This was what nagged at me early on in the process until it hit me. Both are true. Both are equally valid. It’s all in the individual’s unique perception and the local field of the observer.

It’s a strange world if you look at things deeply enough. “Welcome to Quantum Mechanics Tours. Please take a seat by the particle accelerator window. The speaker cable test will start in 5 minutes.”

Wilson Audio SabrinaX Loudspeakers, In Summary

Clearly, the Wilson Audio SabrinaX loudspeakers are not merely Wilson Audio entry-level loudspeakers, but rather a carefully crafted design that packs an enormous amount of the tech and sound reproduction embodied in its far more expensive siblings. At $18,500 per pair, I’d have to say it redefines what’s available in this price range for those seeking ultra-faithful-to-the-source performance.

My personal preference for a more liquid feeling, less damped low end, and a smoother-than-reality upper-midrange did not ultimately diminish how much fun I had listening to these beauties. Proper setup and system matching (like any high-performance thoroughbred speaker system) are vital. The Wilson Audio SabrinaX doesn’t demand that you spend Audio Research or D’Agostino level cash on electronics to get the most out of them, but I wouldn’t advise using amps with a tendency toward any upper midrange glare or lacking in circuit topology to handle the low impedance swings this speaker exhibits.

If hearing deeply into a recording with a mission-critical level of accuracy is your happy place, look no further. And the best part is, for fans of Wilson Audio’s unique approach to that aim, if you don’t have $329,000 for a pair of Chronosonic XVXs, a massive helping of that performance is packed into the SabrinaX. My partner, Linda, also said they might be the most attractive speakers I’ve had the pleasure to review.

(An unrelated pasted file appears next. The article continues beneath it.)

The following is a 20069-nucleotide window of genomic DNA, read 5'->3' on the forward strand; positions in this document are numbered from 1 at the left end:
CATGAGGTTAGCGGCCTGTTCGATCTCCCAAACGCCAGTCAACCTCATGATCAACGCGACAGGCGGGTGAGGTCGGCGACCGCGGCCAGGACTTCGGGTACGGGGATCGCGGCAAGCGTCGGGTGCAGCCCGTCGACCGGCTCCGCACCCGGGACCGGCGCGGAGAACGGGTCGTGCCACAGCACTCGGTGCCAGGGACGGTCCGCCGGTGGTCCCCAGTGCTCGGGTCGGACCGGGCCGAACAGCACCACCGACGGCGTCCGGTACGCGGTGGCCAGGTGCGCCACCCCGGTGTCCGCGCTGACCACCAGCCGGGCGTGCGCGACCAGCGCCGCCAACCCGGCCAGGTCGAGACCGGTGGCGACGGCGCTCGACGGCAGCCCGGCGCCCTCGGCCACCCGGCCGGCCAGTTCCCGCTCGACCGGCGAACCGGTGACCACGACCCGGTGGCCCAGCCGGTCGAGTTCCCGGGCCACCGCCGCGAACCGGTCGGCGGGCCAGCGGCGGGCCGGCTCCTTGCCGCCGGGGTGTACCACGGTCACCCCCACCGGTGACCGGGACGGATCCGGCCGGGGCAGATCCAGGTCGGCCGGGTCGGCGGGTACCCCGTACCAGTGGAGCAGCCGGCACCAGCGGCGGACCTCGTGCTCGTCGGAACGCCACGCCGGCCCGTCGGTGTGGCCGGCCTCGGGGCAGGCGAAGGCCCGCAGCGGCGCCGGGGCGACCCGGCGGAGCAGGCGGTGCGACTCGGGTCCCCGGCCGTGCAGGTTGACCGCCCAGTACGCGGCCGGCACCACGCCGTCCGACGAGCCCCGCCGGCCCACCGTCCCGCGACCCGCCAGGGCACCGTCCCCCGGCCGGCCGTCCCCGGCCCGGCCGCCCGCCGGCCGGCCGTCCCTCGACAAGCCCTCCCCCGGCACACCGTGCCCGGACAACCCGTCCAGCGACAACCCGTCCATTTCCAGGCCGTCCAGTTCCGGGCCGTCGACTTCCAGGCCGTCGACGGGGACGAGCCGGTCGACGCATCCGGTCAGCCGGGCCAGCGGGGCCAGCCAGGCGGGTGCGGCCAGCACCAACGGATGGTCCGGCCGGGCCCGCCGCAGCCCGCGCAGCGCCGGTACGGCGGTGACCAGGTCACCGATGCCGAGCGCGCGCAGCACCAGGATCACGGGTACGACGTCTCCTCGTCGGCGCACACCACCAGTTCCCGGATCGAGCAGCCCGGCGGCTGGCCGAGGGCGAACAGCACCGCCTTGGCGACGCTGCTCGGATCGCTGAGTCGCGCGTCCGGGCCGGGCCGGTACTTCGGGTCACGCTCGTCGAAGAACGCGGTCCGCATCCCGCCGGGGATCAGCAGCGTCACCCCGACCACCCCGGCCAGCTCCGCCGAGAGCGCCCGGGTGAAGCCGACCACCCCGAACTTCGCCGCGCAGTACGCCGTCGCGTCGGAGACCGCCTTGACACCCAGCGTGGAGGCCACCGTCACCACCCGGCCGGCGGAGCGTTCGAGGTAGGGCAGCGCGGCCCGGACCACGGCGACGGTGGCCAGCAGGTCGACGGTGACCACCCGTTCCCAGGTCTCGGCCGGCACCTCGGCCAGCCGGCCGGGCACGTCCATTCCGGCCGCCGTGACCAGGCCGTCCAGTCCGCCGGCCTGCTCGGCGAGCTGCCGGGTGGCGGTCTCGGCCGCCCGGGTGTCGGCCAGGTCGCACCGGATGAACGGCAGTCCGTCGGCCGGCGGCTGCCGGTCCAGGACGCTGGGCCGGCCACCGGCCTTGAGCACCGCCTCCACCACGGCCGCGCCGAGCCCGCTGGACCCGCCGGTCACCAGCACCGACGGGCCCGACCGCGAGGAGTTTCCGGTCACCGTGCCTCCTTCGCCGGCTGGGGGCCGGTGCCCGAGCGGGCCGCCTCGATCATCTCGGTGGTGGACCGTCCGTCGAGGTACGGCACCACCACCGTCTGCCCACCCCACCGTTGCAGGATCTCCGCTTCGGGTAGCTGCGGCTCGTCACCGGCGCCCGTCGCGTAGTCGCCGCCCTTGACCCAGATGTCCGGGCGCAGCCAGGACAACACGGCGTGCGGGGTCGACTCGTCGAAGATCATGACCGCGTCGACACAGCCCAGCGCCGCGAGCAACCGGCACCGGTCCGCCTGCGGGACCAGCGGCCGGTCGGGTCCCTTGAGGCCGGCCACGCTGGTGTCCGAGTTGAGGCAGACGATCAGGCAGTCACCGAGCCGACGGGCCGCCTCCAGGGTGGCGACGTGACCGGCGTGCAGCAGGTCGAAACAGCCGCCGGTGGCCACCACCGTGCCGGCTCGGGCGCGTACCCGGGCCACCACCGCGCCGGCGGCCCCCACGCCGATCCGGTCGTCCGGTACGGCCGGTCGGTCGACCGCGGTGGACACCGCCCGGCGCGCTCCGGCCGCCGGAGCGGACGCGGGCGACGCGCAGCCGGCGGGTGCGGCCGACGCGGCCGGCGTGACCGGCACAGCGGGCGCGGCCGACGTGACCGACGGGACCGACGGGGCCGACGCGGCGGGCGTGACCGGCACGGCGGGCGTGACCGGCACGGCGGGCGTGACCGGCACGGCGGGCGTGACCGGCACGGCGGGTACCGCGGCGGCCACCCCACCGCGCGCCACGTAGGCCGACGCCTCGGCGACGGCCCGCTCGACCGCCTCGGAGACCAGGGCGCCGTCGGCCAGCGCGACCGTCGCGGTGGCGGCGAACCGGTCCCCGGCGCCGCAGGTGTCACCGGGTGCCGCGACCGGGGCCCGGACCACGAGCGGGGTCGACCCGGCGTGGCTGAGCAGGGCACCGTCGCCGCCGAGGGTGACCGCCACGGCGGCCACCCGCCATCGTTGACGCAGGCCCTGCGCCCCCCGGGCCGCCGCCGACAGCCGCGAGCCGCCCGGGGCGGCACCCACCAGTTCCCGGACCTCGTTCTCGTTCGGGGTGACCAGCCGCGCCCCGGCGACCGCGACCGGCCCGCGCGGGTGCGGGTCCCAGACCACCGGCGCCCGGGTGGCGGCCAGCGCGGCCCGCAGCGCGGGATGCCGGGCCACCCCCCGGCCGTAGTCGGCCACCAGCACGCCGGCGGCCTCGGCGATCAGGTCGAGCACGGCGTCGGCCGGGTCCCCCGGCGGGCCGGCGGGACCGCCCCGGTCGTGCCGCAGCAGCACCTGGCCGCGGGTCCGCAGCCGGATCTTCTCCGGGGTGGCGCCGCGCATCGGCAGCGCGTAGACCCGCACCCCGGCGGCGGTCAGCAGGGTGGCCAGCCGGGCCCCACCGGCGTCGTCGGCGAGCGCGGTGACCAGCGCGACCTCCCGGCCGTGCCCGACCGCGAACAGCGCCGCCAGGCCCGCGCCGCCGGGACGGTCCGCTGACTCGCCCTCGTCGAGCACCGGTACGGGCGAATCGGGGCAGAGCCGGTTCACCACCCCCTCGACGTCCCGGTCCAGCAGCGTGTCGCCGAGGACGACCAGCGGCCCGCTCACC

Do yourself a favor and go hear a pair. Better bring a checkbook while you’re at it.

SabrinaX specifications:

Sensitivity: 87 dB @ 1W @ 1m @ 1 kHz

Nominal Impedance: 4 ohms / 2.60 ohms minimum @ 135 Hz

Minimum Amplifier Power: 50 Watts per channel

Frequency Response: 31 Hz – 23 kHz: +/- 3 dB: Room Average Response (RAR)

Height: 38 inches (96.46 cm), with spikes 40 5/16 inches (102.34 cm)

Width: 12 inches (30.48 cm)

Depth: 15 5/16 inches (38.96 cm)

System Weight Per Channel: 112 lb (50.80 kg)

System Shipping Weight (approx.): 290 lbs (131.54 kg)

Associated gear:

Rega P10 with Charisma Audio Signature One cart, VAC Master Preamplifier, Pass Labs XA-200.8, Innuos Zen-Mini and Chord Qutest DAC, Cardas Clear Light cabling.

More Photos: Wilson Audio SabrinaX Loudspeakers